So, it's your first day at government/company-approved, working-from-home. It isn't exactly a new concept to the job culture in Sri Lanka. Many companies, especially the startups in the creative and tech field with flexible working hours, give this facility for the convenience of their employees every once in a while. It's mostly based on the mutual trust that the employee and employer have with each other, and it seems to be capable of delivering promising results. Personally, I find my efficiency is quite high when I work from home.
Back then, we at YAMU, especially the editorial team used to do that too. Based on our experience, let us share some tips with you to make this working-from-home, actually work.
First thing you absolutely must check is your internet connection. If you're working from home with a bad internet connection, this is not going to work out well. The whole point of allowing work from home is living up to the expectation of you getting the work done on time while staying connected with the team, just like you do at the office. You should be easily reachable by your team and having a good internet connection is helpful in that regard.
Also, depending on the nature of your work, make sure you've got the other devices as well; laptops, headsets, and necessary software etc.
Not everyone has a separate office room/space in their houses, but you can set up one for temporary usage. Pick somewhere with fewer distractions, preferably a room or a space with some privacy and a good amount of light, and not a common area like your visiting room. It doesn't have to be exactly like your workstation at the office, but should be comfortable and similar enough to set your mind to work mode.
You can choose your bedroom too, but you should not let the bed be your distraction. Also, make sure there are laptop/phone charging ports nearby, so you don't have to carry them somewhere else when the battery is about to die.
Everyone has a morning routine that they follow during workdays, and just because you're working from home, it shouldn't be left off. Given that commuting to work doesn't quite apply during working-from-home, you can wake up a little bit late if you like, but the rest of the morning routine should be followed as usual. You don't have to dress fancy or put on makeup/office clothes, but you should get out of your pyjamas no matter what. Wear something comfortable, but it should be guiding you to your workstation at home, and not the bed.
This is something that I practise very carefully. The office hours at YAMU is from 8.30 AM to 5.30 PM, and I stick to those exact work hours even when I'm working from home. It truly helps to deliver work according to the deadlines, and be efficient as you're at the office. Plus, it's useful when it comes to maintaining a good work-life balance.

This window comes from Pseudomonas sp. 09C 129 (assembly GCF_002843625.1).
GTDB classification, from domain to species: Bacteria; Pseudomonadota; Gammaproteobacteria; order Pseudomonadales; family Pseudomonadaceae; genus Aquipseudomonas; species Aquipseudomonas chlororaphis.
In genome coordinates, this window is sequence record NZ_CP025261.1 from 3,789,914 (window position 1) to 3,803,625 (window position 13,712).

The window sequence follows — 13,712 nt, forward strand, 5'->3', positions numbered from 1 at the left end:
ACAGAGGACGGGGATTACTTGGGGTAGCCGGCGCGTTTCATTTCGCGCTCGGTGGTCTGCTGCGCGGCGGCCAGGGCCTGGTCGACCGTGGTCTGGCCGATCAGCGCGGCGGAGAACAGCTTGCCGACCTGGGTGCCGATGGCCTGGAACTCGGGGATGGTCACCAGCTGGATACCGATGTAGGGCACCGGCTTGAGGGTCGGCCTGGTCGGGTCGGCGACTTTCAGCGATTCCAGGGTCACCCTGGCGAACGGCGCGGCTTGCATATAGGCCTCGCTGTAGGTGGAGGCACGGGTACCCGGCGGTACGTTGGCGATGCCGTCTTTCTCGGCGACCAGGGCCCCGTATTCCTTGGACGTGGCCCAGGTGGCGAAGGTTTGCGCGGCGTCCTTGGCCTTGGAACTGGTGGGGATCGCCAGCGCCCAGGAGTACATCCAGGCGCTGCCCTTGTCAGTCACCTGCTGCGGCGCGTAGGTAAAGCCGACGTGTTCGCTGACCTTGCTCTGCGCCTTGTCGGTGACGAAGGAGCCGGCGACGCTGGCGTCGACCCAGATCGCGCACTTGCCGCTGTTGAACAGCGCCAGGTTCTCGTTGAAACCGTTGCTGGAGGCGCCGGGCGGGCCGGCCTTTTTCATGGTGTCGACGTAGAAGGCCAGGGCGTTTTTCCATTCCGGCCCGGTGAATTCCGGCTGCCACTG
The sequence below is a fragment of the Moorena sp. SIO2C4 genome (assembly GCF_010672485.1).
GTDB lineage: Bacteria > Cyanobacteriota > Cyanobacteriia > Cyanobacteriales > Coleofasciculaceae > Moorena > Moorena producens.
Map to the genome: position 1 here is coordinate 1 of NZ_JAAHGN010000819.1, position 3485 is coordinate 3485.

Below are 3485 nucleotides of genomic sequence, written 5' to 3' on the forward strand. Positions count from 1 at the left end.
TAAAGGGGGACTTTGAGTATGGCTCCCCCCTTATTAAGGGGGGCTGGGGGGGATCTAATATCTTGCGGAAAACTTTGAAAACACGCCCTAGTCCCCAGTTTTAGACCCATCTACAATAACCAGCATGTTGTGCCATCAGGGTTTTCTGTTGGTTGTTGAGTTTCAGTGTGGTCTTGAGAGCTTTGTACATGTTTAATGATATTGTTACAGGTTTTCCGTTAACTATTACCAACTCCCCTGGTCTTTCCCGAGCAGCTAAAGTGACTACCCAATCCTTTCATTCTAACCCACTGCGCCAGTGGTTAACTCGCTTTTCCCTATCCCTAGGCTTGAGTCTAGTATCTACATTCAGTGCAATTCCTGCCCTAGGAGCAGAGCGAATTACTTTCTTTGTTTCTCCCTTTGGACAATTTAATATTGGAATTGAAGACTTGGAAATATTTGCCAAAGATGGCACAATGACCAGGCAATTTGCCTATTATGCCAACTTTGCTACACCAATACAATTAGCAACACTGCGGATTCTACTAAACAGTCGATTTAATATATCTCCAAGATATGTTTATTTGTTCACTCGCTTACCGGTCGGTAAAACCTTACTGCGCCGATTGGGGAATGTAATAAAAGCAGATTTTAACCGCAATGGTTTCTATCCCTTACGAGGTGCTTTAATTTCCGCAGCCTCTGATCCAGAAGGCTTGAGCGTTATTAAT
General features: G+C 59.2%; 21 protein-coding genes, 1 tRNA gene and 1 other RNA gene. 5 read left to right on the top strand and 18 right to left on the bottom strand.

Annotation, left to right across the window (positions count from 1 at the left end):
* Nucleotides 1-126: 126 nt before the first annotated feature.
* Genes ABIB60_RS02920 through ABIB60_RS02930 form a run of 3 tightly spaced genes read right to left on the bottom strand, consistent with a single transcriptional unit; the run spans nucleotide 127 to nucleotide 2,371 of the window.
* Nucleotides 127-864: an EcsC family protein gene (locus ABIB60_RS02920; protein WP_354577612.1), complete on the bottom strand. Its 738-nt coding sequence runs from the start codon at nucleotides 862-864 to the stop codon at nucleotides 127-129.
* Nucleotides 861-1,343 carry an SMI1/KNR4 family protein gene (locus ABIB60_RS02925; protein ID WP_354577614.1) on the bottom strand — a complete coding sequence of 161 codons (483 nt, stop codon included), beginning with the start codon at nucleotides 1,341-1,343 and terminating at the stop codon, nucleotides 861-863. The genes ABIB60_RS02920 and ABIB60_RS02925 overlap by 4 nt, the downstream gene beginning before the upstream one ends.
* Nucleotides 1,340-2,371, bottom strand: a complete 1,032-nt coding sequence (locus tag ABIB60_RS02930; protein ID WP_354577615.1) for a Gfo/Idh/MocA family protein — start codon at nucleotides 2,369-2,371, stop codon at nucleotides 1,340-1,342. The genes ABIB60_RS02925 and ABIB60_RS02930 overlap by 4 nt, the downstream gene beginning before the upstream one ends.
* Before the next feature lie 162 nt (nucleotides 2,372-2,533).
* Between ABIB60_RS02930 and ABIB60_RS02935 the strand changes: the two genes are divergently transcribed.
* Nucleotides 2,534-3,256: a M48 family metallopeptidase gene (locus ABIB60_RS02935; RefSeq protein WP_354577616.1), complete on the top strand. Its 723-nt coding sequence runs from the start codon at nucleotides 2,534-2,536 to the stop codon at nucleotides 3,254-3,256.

Some companies have task management systems to empower their employees to work productively, but if not, you can always use an automatic time-tracking app; especially if you're not good at time management.
The lunch/tea breaks you take at the office are valid when you work from home too. While sticking to the regular work hours, give yourself an adequate time to eat, have a cup of tea, or snack. Working doesn't mean staring at a computer every passing minute of the day, even when you're at the office. So take breaks as needed, but not too much in a manner that it distracts you and slows down your productivity. The disciplinary you practise at the office should be carried out here as well.
So you're at home, and the things that you want to do when you get home after work are right in front of you. It's a massive distraction that needs to be dealt with.
It's okay to be involved with household chores; it helps to socialise with your family. But make sure you do it in a manner that it doesn't interrupt your workday plans. Always prioritise and focus on work, and do household chores after work, or during the small breaks that you take throughout the day.
When you manage your time effectively or finish up your work early, give yourself a reward. It could be a special snack or some time to watch a TV episode. It's a method to make yourself avoid procrastinating.
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